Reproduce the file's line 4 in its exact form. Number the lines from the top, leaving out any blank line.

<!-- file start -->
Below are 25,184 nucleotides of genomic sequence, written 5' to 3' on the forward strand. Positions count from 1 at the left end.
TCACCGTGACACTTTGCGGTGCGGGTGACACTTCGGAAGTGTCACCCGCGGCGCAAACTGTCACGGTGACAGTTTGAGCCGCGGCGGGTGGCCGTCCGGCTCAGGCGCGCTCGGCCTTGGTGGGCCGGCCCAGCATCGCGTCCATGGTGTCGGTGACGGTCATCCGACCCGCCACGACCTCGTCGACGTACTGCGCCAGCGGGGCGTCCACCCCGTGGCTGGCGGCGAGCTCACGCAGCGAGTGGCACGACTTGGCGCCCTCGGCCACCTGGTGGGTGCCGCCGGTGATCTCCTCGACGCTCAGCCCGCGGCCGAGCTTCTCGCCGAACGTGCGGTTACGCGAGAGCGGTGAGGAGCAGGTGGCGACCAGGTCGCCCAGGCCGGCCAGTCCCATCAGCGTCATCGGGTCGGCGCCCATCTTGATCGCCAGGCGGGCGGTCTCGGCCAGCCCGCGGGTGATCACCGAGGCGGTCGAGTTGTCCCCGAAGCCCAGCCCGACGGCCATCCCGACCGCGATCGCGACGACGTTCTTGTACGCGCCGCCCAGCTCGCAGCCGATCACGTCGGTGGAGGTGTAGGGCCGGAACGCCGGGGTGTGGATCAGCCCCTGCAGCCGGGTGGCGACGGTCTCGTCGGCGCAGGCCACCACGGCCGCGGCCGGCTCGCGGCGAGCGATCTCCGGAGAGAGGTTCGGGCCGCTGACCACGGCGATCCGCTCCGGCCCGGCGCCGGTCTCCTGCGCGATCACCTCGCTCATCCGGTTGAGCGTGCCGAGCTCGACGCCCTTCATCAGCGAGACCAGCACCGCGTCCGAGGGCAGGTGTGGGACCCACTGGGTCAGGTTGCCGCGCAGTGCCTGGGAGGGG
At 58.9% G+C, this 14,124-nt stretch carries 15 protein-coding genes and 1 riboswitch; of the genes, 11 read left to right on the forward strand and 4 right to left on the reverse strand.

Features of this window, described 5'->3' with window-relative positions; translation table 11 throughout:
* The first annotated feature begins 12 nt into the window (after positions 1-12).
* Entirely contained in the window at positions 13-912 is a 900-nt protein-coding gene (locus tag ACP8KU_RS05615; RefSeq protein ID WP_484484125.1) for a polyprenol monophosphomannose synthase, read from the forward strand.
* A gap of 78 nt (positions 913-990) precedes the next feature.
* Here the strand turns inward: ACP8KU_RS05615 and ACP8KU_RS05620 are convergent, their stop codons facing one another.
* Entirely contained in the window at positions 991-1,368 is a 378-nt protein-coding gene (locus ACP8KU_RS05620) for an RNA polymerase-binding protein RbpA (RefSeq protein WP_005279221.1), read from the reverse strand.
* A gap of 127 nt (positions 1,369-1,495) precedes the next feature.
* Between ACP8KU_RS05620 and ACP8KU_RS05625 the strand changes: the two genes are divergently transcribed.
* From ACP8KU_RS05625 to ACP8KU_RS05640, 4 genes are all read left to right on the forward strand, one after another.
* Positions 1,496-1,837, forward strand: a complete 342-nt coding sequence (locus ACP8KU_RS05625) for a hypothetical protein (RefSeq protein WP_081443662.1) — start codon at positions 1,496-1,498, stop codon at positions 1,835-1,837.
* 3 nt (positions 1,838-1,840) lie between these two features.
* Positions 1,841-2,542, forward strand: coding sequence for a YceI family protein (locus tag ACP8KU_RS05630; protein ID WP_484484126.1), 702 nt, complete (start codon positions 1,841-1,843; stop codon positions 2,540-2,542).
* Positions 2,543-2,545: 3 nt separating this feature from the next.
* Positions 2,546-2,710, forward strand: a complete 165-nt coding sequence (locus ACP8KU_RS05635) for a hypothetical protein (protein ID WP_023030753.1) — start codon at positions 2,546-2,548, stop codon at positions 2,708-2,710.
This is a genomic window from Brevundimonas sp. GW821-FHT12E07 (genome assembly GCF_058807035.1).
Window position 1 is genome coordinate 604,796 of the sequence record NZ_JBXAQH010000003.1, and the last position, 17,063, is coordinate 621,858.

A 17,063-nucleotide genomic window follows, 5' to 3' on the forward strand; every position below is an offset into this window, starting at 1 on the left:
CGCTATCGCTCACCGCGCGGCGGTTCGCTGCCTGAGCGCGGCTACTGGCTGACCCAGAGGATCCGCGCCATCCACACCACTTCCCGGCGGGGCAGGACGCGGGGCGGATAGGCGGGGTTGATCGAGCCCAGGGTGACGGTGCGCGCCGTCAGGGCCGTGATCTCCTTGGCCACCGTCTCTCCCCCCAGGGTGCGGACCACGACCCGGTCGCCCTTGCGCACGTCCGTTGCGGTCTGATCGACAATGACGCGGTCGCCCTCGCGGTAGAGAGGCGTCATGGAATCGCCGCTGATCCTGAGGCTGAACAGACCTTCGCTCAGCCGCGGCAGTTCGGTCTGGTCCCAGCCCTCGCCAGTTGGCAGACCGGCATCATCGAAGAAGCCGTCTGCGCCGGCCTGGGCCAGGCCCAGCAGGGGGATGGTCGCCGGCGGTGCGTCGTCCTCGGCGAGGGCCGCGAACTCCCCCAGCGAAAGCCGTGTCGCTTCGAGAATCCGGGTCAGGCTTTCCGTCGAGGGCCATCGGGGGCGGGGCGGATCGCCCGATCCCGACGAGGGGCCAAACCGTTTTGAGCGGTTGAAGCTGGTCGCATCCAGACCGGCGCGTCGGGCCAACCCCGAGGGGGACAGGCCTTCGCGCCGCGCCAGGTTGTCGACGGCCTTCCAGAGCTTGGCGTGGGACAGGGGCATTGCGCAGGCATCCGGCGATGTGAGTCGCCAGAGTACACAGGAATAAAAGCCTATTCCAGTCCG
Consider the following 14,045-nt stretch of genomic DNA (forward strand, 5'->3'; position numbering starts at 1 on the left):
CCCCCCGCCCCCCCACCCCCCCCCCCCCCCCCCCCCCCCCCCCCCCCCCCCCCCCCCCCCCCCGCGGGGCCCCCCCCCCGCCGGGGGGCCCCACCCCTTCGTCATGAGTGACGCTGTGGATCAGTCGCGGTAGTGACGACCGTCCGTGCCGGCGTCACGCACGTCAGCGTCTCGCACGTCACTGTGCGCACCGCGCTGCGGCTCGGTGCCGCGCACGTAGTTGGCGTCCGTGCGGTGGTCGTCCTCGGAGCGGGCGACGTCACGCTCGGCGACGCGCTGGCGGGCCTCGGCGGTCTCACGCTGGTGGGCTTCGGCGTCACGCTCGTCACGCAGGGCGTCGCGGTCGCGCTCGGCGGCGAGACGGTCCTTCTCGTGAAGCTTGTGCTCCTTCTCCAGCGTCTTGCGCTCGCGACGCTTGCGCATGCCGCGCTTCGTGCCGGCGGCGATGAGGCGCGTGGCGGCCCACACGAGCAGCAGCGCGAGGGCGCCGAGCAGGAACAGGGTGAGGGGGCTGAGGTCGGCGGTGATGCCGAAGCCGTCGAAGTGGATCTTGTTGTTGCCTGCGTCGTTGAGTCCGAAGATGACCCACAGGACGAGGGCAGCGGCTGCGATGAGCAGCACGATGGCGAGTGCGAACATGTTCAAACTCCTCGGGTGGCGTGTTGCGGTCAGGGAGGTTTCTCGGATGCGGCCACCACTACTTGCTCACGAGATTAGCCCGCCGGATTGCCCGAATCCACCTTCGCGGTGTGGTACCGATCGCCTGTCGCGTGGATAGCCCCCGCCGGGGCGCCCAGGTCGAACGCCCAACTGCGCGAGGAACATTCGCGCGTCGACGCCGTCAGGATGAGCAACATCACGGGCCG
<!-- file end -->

Features of this window, described 5'->3' with window-relative positions; translation table 11 throughout: